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> [mailto:[log in to unmask]] On Behalf Of Jens
Wilkinson

> No, they wouldn't. It's true that there are count words, but 
> they would only be used to distinguish eating one pig from 
> eating two or three pigs, which doesn't make a lot of sense. 
> :) If they wanted to emphasize eating the whole animal, they 
> would use a word "marugoto" which means "completely". Just to 
> give you an example, in Japanese, "ki" means both tree (an 
> object) and wood (part of the object). So "I saw a tree" is 
> "ki o mita", whereas "this chair is made of wood" is "kono 
> isu ga ki de dekite iru." So as you can see, the word "ki" is 
> used exactly the same. And there is no confusion, because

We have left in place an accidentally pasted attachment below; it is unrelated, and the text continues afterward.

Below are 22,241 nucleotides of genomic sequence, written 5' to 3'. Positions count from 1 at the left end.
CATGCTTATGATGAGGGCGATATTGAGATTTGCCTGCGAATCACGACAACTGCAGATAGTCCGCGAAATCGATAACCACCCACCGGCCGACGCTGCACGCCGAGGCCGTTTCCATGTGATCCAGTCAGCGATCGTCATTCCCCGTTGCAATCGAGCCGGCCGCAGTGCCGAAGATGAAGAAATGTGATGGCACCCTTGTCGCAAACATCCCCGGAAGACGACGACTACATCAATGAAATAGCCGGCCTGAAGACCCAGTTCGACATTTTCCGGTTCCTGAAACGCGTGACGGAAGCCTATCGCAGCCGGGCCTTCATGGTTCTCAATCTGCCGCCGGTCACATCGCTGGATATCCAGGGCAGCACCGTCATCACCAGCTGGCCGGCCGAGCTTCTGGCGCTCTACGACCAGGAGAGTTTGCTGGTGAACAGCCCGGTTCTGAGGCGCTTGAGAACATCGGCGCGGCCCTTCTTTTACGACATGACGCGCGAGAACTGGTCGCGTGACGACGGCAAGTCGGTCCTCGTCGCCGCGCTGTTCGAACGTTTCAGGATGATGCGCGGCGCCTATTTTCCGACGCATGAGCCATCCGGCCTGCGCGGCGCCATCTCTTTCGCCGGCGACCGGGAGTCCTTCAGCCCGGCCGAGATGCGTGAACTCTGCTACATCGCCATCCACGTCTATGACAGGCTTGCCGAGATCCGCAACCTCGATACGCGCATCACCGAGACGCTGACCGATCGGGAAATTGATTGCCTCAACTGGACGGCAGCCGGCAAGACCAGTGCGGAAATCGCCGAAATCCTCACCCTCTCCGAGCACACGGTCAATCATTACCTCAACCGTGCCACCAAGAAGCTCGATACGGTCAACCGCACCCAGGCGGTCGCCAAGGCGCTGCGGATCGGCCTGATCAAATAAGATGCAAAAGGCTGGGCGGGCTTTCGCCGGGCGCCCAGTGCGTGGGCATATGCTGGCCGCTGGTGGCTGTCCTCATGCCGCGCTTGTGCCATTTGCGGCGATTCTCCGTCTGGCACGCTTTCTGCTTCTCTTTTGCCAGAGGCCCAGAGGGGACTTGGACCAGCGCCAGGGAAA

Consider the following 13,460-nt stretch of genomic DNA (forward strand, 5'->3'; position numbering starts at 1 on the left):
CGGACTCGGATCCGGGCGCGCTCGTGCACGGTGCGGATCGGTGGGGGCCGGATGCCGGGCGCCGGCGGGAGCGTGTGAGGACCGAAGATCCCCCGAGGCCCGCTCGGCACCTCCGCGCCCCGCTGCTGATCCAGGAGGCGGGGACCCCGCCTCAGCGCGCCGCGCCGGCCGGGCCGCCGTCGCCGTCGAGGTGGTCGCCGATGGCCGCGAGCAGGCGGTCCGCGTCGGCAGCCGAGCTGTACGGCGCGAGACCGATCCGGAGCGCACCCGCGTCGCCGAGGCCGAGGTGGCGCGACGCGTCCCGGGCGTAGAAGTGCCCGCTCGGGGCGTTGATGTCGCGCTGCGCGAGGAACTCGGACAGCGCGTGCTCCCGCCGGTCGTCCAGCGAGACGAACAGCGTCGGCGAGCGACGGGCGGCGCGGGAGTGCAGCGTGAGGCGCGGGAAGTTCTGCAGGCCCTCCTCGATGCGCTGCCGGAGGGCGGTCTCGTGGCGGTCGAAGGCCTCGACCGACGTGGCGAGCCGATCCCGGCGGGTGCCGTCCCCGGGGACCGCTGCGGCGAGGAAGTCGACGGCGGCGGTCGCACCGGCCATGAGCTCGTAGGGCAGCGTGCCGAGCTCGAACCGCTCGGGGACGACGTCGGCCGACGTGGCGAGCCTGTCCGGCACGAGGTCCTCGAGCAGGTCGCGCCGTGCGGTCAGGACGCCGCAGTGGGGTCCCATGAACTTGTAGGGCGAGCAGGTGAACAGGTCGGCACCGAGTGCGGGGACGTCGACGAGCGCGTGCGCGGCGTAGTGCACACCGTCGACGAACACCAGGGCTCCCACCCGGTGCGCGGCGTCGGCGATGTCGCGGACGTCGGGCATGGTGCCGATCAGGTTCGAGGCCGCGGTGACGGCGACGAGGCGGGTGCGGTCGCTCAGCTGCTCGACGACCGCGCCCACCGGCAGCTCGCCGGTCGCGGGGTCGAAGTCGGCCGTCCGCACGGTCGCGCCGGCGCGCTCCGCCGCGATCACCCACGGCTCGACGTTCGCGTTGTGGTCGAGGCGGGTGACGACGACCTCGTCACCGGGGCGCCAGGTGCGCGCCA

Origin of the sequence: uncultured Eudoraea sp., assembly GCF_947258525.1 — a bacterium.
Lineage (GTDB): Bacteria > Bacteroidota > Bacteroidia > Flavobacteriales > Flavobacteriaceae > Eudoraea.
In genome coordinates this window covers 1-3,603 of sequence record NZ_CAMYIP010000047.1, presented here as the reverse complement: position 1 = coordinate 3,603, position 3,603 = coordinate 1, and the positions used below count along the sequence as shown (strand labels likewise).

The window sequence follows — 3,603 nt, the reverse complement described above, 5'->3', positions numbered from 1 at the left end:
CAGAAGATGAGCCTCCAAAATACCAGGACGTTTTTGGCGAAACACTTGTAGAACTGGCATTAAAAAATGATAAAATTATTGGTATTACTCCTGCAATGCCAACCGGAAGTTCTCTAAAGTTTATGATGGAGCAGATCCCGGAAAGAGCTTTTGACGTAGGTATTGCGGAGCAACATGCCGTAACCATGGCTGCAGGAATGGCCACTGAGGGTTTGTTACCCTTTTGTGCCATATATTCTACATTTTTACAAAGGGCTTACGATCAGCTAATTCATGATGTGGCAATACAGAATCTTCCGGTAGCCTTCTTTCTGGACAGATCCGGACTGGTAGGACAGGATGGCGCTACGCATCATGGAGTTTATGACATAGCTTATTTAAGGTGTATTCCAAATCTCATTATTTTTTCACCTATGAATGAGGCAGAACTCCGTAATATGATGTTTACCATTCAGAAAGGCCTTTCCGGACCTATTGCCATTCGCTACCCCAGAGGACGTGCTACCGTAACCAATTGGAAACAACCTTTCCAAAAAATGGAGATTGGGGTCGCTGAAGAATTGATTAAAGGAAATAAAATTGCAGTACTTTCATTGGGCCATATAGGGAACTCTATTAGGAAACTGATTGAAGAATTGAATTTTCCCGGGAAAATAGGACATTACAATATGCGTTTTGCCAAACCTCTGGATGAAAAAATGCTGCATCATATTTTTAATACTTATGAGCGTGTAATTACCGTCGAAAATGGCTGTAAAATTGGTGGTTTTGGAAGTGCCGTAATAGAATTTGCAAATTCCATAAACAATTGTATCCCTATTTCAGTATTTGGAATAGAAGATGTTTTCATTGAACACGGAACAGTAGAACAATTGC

> it's understood from the context. In English, you would never 
> say "I saw wood," and you would never understand a chair as 
> being made of a single tree. So with pig, if in Japanese you 
> said "buta o tabeta," it could either mean "I ate a pig" or 
> "I ate pork", but (1) it's understood from the context and 
> (2) in any case, it doesn't matter, unless you want to 
> emphasize that you ate the whole thing, in which case you 
> would make it clear by saying "I ate whole pig". 

Sasxsek does have a dictinction but not quite the way English
does it because it's a derivatice.  "suin" is "pig", as in the
animal while "suino". roughly "pig product", would indicate
something that comes from a pig like pork, though it wouldn't
necessarily refer to the meat.  Exactly what would have to be
figured out from context though "suinxnik' (pig+flesh) could be
used to be more specific.